Gina McCarthy was arguing with people who weren't in the room, and she was winning.
"Our laws direct us to act," said the Boston-born Environmental Protection Agency administrator, who was addressing the annual "Making Progress" conference organized by the Center for American Progress. "Under the Clean Air Act, as the Supreme Court has decided many times, not only do we have the authority, but we have the responsibility to the American people."
McCarthy made no mention on Wedensday of the election that ended just two weeks earlier, in which voters in eight states had replaced Democratic senators with Republicans, or that voters in Louisiana were likely to replace Democratic Senator Mary Landrieu in a December runoff, after she failed to force the Keystone XL pipeline's approval through the upper house.
In multiple interviews, incoming Majority Leader Mitch McConnell, referring to the EPA, had promised to "use the power of the purse to push back against this overactive bureaucracy," yet in the ballroom of the Mayflower Hotel, as details of President Obama's imminent executive order on immigration were being reported, McCarthy and other progressives were explaining why they'd keep evading a Republican Congress. The discerning listener could almost hear the voices of Republicans bringing McCarthy in to testify under oath, or adding riders that de-funded the EPA's latest actions.
The administration, bolstered by CAP and other progressive groups, sounds more than ready for the coming battles. Since at least 2010, when the Democrats lost the House of Representatives, CAP led the way in delineating measures that the White House could use to get around Congress. In a November 2010 report titled "the power of the president," then-CAP President John Podesta advised the Obama administration to consider how predecessors stared down a recalcitrant or hostile legislature, and got what they wanted.
"President Bush, for example, faced a divided Congress throughout most of his term in office," wrote Podesta, "yet few can doubt his ability to craft a unique and deeply conservative agenda using every aspect of the policymaking apparatus at his disposal. And, after his party lost control of Congress in 1994, President Clinton used executive authority and convening power to make significant progressive change."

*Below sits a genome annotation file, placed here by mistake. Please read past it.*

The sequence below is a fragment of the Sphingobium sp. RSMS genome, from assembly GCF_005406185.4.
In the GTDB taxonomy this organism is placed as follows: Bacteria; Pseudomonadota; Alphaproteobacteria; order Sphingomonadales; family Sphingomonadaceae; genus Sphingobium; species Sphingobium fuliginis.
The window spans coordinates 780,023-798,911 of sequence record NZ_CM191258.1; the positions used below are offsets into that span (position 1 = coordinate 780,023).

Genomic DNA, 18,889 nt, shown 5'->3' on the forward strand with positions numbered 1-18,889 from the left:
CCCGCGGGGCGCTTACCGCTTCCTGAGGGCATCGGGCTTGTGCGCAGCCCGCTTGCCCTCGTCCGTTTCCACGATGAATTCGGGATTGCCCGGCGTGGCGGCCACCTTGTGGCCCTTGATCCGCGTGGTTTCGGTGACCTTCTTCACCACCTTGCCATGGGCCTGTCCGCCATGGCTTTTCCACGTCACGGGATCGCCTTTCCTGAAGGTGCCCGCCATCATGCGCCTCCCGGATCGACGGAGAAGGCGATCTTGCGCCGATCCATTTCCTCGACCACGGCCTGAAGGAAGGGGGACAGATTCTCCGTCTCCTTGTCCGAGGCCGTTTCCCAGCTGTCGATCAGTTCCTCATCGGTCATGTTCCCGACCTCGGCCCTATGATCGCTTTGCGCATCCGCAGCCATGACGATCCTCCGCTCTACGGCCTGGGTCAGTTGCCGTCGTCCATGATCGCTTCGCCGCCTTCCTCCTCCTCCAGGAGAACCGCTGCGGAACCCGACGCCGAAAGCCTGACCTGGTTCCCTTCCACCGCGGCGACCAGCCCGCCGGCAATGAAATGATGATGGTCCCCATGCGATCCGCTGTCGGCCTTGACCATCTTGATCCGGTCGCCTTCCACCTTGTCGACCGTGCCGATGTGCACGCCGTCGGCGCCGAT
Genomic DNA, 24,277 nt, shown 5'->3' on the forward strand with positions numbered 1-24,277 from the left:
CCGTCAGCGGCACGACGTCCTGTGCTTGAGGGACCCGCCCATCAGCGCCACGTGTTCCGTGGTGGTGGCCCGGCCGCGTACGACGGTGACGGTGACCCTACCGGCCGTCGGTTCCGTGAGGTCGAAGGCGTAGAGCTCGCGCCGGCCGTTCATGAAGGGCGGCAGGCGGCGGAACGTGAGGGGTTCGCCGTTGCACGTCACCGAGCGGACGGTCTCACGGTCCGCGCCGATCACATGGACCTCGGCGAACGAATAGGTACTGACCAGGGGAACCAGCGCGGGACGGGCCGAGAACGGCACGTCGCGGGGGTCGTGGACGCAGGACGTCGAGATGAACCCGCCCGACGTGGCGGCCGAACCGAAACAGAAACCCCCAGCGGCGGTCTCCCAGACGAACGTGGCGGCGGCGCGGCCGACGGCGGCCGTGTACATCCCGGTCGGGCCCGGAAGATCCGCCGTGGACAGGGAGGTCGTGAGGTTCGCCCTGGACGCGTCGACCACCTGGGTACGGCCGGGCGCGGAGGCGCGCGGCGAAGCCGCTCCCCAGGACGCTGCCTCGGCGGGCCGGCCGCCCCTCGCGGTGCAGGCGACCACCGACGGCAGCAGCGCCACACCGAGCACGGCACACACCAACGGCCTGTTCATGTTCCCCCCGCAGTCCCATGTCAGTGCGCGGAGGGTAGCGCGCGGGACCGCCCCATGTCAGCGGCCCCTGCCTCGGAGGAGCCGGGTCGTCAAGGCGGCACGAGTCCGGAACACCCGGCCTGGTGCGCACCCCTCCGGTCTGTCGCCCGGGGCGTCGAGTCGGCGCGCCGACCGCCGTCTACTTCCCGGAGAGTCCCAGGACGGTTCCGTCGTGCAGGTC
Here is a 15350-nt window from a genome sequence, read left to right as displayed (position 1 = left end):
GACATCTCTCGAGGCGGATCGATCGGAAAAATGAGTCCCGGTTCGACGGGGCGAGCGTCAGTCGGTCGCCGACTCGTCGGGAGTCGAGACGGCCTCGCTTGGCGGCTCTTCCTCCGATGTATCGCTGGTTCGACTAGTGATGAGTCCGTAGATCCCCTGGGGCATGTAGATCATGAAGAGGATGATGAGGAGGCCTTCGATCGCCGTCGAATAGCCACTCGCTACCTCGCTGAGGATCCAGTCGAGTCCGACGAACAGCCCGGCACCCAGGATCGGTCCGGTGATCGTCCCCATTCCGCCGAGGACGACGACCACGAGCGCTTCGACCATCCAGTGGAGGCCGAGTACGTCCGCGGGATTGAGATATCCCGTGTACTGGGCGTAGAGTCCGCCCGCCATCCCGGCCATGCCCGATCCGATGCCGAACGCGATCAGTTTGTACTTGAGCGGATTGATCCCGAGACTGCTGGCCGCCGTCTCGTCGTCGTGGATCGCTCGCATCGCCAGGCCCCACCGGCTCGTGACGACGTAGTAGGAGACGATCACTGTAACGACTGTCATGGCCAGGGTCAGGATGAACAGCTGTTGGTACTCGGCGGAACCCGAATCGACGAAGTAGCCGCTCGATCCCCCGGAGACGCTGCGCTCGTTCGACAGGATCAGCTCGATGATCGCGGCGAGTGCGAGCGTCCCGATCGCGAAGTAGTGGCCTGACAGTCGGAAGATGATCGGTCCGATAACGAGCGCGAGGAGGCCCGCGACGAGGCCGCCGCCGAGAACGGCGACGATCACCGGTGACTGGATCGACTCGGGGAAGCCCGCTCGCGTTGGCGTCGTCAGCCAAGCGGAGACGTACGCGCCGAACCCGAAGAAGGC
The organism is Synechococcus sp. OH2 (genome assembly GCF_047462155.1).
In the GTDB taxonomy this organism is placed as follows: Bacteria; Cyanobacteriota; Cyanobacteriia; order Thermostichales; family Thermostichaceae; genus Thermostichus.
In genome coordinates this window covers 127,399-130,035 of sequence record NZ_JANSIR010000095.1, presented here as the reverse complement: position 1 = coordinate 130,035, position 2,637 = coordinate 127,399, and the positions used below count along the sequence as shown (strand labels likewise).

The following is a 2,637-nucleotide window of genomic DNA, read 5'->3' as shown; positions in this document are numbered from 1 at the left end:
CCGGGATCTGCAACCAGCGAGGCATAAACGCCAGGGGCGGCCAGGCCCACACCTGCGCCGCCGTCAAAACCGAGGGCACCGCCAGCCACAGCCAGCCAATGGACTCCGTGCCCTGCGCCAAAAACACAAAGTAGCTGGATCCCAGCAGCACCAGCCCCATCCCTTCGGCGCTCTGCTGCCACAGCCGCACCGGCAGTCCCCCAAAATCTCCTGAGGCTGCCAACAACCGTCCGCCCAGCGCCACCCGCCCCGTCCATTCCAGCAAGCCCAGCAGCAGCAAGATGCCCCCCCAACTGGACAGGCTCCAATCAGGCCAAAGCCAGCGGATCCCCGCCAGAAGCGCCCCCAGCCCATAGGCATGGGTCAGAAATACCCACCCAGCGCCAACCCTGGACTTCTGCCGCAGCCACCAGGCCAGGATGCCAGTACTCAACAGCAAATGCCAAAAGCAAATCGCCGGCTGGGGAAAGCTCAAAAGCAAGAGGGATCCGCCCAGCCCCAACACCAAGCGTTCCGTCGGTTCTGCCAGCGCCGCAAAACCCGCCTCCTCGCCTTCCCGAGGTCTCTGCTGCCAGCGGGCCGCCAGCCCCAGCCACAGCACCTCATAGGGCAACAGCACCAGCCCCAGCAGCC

Podesta, of course, is ending 2014 as counselor to the president. On a Monday conference call with reporters, Podesta waved off Republican threats to stop new EPA rules. "I believe the president will complete actions," he said. "It is a top priority of his and I don’t believe they can stop us."
On Wednesday, in the Mayflower ballroom, a smiling Podesta joined green megadonor Tom Steyer and former White House "climate czar" for a panel where executive actions and new regulations were taken as givens.
"How do we here in Washington bring the Republicans into the [environmental] conversation?" asked Browner at one point.
Podesta laughed. "This is the 'hope springs eternal' part of the conversation?"
On the left, there's vanishingly little concern that executive actions could backfire. No one on the "Making Progress" mentioned new polling on the planned immigration order, which Republican have shorthanded as "executive amnesty." In a USA Today poll, 46 percent of voters opposed Obama acting without Congress, to only 42 percent who favored that. An NBC News/Wall Street Journal poll found starker opposition, 48 percent to 38 percent against the immigration plan, with only a plurality of Latinos in favor.